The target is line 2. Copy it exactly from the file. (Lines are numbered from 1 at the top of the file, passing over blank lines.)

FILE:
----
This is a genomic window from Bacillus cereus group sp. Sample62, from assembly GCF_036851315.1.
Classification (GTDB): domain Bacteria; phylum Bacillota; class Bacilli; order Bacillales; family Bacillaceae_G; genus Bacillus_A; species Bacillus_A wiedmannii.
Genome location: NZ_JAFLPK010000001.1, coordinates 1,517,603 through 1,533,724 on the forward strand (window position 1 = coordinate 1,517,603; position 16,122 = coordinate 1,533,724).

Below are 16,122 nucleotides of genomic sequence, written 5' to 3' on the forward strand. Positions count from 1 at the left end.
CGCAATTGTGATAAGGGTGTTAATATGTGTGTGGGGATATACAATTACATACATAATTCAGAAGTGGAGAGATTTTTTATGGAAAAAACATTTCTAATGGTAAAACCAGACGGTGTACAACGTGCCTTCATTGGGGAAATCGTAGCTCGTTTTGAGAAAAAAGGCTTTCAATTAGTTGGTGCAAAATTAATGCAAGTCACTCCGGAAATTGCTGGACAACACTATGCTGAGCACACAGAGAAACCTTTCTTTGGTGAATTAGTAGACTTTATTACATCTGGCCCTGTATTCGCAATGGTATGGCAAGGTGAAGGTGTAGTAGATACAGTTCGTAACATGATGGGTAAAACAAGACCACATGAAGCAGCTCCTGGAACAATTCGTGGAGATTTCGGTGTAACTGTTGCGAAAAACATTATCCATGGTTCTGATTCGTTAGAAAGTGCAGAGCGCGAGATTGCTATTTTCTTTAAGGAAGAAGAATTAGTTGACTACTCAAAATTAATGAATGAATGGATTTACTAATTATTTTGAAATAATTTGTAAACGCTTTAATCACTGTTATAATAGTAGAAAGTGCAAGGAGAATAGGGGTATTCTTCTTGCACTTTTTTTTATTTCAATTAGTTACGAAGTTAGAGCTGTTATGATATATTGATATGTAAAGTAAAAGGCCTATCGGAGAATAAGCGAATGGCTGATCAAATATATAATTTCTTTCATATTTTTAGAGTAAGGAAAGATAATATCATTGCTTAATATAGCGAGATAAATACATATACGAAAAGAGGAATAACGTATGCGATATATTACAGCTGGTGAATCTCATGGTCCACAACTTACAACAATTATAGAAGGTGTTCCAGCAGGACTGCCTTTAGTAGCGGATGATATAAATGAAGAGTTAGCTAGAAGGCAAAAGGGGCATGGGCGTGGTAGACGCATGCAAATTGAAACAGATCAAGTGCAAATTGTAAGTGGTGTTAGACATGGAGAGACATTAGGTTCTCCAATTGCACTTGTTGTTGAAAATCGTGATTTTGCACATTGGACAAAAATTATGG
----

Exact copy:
Classification (GTDB): domain Bacteria; phylum Bacillota; class Bacilli; order Bacillales; family Bacillaceae_G; genus Bacillus_A; species Bacillus_A wiedmannii.